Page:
OneWebSQL™: Another competitor in the SQL schema generation “business”

I’ve been observing OneWebSQL™ for a year now, impatiently expecting its first public version and official go-live. I first discovered it during my regular jOOQ marketing work. I’m always closely observing competition for several reasons:

  • It shows that the market is alive and active, which helps making jOOQ even more relevant
  • jOOQ can incorporate the best ideas of competitor products
  • It’s always fun to meet people who share similar opinions

All of the above is a big motivation to make jOOQ better. For more competitor comparisons, see also the following recent articles:


OneWebSQL™ is one of the more interesting ones, from a professional perspective. Similar to QueryDSL, OneWebSQL™ is backed by a company who has developed a SQL code generation and execution framework over the past years. Unlike jOOQ and QueryDSL, however, OneWebSQL™ is neither free nor open source. So lets have a brief look at what OneWebSQL™ is and how it compares to jOOQ and QueryDSL

Comparing jOOQ, QueryDSL, OneWebSQL™

The below list of compared features and attributes is meant to be objective and unbiased, even if it was written by the developer of jOOQ. Here goes


jOOQ ASL 2.0, free and open source
QueryDSL ASL 2.0, free and open source
OneWebSQL™ Proprietary license, closed source and partially obfuscated. Free runtime, somewhat expensive source code generator

Vendor and community

jOOQ Independent developer, active community
QueryDSL Mysema, active community
OneWebSQL™ e-point, newcomer with undisclosed community


Feature jOOQ QueryDSL OneWebSQL™
Source code generation [1] yes yes yes
Active Records [2] yes partially
(through JPA)
(through generated DAOs)
Procedure support [3] yes no partially
(some JDBC abstraction)
UDT support [3] yes no no
DSL [4] yes
(formal BNF notation)
(chained methods)
(chained methods)
DML support yes yes yes
DDL support no no no
Supported RDBMS 13 9
(or more, using JPA)
SQL dialect abstraction [5] yes yes partially
(simulates some syntax elements)
SQL dialect simulation [6] yes yes no
Scala examples [7] Partially
Proof of concept
Proof of concept
Probably (?)

Some explanations

  • [1]: jOOQ and QueryDSL can reverse-engineer database meta data directly from a database. OneWebSQL™ expects a proprietary model file
  • [2]: “Active Records” are record classes that can persist (store, refresh, delete) themselves or be passed to an EntityManager, DAO, etc for persistence.
  • [3]: Stored procedures (and especially functions) can be used directly in SQL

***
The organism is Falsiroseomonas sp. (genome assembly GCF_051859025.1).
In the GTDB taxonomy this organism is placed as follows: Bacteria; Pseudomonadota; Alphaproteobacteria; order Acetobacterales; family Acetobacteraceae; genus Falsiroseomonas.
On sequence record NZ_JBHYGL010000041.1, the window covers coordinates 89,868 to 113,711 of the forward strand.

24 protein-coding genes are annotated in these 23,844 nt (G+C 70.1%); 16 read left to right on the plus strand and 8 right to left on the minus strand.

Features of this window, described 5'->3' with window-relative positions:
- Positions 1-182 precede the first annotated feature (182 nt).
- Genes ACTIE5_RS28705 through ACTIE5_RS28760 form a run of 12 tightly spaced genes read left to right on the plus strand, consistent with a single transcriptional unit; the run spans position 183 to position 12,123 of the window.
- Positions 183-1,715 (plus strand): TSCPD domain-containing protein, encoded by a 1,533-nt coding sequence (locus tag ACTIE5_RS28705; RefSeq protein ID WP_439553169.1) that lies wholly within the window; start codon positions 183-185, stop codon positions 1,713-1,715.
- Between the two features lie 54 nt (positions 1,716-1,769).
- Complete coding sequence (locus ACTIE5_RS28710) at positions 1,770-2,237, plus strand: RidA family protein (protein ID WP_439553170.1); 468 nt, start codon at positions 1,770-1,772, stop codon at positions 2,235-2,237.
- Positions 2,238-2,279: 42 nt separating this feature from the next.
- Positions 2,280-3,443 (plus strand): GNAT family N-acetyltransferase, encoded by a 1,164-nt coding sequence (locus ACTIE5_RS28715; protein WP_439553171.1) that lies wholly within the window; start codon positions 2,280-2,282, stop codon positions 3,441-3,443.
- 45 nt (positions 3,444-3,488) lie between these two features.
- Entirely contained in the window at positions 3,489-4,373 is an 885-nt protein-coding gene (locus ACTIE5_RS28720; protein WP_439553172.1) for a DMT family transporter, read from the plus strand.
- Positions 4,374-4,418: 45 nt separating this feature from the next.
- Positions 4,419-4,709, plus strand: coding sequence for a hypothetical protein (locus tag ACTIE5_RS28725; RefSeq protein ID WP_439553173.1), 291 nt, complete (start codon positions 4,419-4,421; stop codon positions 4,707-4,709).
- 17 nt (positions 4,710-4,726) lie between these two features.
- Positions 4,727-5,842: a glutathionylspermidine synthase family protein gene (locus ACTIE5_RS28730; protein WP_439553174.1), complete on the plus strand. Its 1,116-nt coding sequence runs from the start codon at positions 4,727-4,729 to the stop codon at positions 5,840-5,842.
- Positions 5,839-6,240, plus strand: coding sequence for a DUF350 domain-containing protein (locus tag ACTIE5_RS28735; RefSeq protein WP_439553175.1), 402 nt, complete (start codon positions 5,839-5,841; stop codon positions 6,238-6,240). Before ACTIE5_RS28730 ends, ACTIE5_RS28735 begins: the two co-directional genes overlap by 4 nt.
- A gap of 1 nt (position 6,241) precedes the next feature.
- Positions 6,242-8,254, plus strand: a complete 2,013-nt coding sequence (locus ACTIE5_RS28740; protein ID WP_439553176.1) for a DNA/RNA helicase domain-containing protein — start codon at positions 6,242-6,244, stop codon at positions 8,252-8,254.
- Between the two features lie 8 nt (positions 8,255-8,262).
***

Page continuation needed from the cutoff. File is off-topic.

• [4]: A domain-specific language is best defined using a BNF notation. This can be translated to Java interfaces as described in a recent blog post. Simpler fluent APIs can still be constructed using “chained methods”. Strictly speaking, that is not a domain-specific language, though
  • [5]: SQL dialects vary greatly in subtle ways. Any SQL building tool should be able to distinguish dialects. This blog contains many examples, such as RDBMS bind variable casting madness
  • [6]: Many syntax elements (and more specifically functions) can be simulated in dialects that do not natively support them. This blog contains many examples, such as The simulation of TRUNC() in Derby
  • [7]: All Java libraries can be used in Scala, even without any native API.


The above comparison was made at a high level. Without further knowledge of the specific needs for any given project, it doesn’t make sense to go into the details of every library’s capabilities. On a high level, one can draw a clear line between the three products:

jOOQ’s strength is the fact that it supports a huge variety of standard and vendor-specific SQL statements, clauses and functions, and that it is able to simulate these in dialects that do not support them. This makes jOOQ a good choice for applications that want to make extensive use of SQL.

QueryDSL’s strength is the fact that it supports multiple backends (most importantly JPQL and HQL). It greatly facilitates the construction of criteria queries, reducing JPA’s verbosity.

OneWebSQL™’s strength is probably the fact that you get professional support when you buy a license. I’m looking forward to hearing experiences with this new library